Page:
Colossians 1:15 (other translations here) refers to Jesus as the firstborn of all creation. I was curious how those believing in the Trinity explained that verse. One such explanation is here. First, I noted that the article was written with the unproven assumption that Jesus is God, therefore any explanation of the verse would be slanted to conform to that belief.
One of the worst cases of reasoning in that article was stating that “Christ’s relationship to His Father begins with the phrase 'the image of the invisible God.' The word 'image,' meaning copy or likeness, expresses Christ's deity. This word involves more than a resemblance, more than a representation. He is God!”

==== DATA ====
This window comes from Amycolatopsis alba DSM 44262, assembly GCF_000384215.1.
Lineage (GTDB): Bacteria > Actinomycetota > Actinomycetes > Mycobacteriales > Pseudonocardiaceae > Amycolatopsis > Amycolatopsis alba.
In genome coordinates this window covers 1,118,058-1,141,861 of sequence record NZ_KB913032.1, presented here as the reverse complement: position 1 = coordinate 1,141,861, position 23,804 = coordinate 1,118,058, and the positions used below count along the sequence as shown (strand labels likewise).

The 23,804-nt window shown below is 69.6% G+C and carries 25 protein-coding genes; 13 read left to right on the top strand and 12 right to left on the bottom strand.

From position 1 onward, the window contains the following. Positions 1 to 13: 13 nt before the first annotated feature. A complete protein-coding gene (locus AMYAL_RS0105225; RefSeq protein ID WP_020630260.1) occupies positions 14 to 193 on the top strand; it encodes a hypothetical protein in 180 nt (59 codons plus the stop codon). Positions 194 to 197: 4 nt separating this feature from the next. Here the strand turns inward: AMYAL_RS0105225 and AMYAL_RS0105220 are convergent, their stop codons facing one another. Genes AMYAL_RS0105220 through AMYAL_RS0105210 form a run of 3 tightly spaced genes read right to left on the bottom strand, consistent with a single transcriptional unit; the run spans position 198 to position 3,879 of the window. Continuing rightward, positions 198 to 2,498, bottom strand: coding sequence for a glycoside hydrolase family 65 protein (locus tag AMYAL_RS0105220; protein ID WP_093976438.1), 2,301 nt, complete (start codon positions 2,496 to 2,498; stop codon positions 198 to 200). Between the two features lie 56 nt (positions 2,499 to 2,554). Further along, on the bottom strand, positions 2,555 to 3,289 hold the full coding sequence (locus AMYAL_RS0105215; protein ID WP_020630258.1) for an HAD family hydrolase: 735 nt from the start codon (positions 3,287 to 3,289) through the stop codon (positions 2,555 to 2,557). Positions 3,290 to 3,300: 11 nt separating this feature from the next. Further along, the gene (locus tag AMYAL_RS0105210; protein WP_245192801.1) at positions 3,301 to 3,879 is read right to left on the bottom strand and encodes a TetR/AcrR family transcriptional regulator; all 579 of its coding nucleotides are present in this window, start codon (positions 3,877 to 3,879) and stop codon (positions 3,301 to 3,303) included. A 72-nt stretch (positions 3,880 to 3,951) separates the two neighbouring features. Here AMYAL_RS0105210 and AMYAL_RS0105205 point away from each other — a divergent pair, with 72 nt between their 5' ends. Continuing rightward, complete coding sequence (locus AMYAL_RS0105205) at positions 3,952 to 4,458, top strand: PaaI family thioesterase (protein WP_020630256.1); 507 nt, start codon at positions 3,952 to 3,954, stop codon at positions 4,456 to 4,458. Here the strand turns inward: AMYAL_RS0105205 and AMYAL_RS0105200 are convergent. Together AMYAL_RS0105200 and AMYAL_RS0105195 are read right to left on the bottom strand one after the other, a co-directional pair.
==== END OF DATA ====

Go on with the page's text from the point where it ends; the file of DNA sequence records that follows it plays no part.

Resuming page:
Whoa, there! Back that train up. First Jesus is the “image” then, all of a sudden he is not the image, but instead he is actually God. In which alternate universe is this possible? How can an image of someone be the person itself? Even if twins stood next to each other and someone remarked that they are “the spitting image of each other,” does that mean that they are each other? No, it doesn't. Similarly, Jesus is either a copy/likeness or he is the original, he can’t be both. Further, to claim that “The word 'image,' ... expresses Christ’s deity” is completely ludicrous. Or maybe the article just (conveniently) forgot that humans are also spoken of as being made in God’s “image and likeness.” Are we, then, also God himself? You can see how ridiculous such reasoning is. (See more on “image” here.)